Tips To Protect Your Business

Recession or not, during these volatile economic times it's worth taking a look at the playbook of turnaround specialists.

 

And for many growth firms, who face the normal challenges of managing constant change, it can feel like a perpetual turnaround situation even during boom times. One of my favourite turnaround stars is Greg Brenneman, founder of Houston-based TurnWorks. Credited with the phenomenal turnaround of Continental Airlines, he's now working his magic on sandwich franchise Quiznos. In every case, turnarounds revolve around just a handful of key strategic moves:

 

Stop Unprofitable Activities. Brenneman immediately uncovered that Continental had 18 per cent of their routes that were badly unprofitable and draining cash. He shut them down. What products, services, territories, or customers are draining you? Do you even know? The first step is to analyse profitability as granularly as possible. A huge weakness in small to mid size firms is the lack of accounting data and support. It's a natural instinct for entrepreneurs, given a marginal dollar, to want to spend it on either making/buying more stuff or selling it, that is, fund sales and operations. Accounting, in turn, is often underfunded. Hire an extra accounting clerk, have them pore over your specific numbers, and then deliver to you the calculations of profitability by product/service line, customer, territory, store, sales person, etc...... Then make the tough decisions. Pruning your operation is a healthy ongoing activity.

 

Focus on your Best Customers/Opportunities. Neil Rackham, the famous sales researcher, studied sales teams during hard times and found that the less successful sales teams chased every deal they could, acting almost desperate at times. Instead, the successful sales teams focused on their best customers and opportunities. As an interesting side note, his research found that customers do not buy on price during a recession but buy more based on safety. Why? Because during tough times decisions are often made more by committees and they seem to choose the safer options. And for this safety customers were willing to actually pay 12 per cent more!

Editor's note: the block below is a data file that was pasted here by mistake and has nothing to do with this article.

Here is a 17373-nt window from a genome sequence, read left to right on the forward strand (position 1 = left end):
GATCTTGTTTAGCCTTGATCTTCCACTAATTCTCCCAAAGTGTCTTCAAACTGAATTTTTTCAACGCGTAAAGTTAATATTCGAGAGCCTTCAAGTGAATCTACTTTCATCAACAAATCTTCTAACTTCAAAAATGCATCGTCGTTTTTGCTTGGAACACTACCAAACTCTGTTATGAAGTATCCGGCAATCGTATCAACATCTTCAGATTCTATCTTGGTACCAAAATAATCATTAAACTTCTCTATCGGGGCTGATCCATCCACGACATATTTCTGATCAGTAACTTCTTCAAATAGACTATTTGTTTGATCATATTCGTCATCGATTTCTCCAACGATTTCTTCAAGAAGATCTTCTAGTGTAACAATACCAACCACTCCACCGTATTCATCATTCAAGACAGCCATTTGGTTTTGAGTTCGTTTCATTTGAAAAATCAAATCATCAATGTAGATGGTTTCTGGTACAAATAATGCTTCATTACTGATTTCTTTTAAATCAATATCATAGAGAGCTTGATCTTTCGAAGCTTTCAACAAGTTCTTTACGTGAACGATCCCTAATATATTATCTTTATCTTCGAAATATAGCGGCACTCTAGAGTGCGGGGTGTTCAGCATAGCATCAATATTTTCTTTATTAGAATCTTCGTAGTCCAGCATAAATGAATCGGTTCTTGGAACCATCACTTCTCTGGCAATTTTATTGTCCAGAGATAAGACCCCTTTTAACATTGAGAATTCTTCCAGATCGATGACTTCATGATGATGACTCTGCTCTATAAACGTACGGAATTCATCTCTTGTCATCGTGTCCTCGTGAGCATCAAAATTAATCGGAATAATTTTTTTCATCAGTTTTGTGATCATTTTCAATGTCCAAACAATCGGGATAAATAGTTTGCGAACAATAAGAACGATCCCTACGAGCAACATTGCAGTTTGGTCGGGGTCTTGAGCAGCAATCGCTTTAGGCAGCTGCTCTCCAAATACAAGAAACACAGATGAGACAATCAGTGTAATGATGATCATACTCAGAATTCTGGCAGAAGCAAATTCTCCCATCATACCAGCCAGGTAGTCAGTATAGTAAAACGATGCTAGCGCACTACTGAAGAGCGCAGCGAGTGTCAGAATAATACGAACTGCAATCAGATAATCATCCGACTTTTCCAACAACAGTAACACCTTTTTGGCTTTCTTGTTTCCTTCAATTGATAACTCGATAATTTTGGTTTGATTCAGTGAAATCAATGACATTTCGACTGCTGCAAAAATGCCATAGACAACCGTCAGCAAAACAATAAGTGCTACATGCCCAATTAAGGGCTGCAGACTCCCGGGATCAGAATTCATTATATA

Study What's Worked in the Past. It's never more important than during a downturn that you return to basics. And since the 2001 recession wasn't that long ago, take time to consider what worked and what didn't work.

 

Finally, communicate, communicate, communicate. Above all, keep the communications flowing. Brenneman and Gordon Bethune, Continental's Chairman and CEO, made it a point to talk to every employee they could, getting out to airports and in planes, loading baggage, and working the ticket counters.

 

The writer is author of Mastering the Rockefeller Habits, founder and CEO of Gazelles Inc, an outsourced corporate university with a faculty of top business experts. It is represented in the Middle East by Dubai-based biz-ability.

 

Source: Gulf News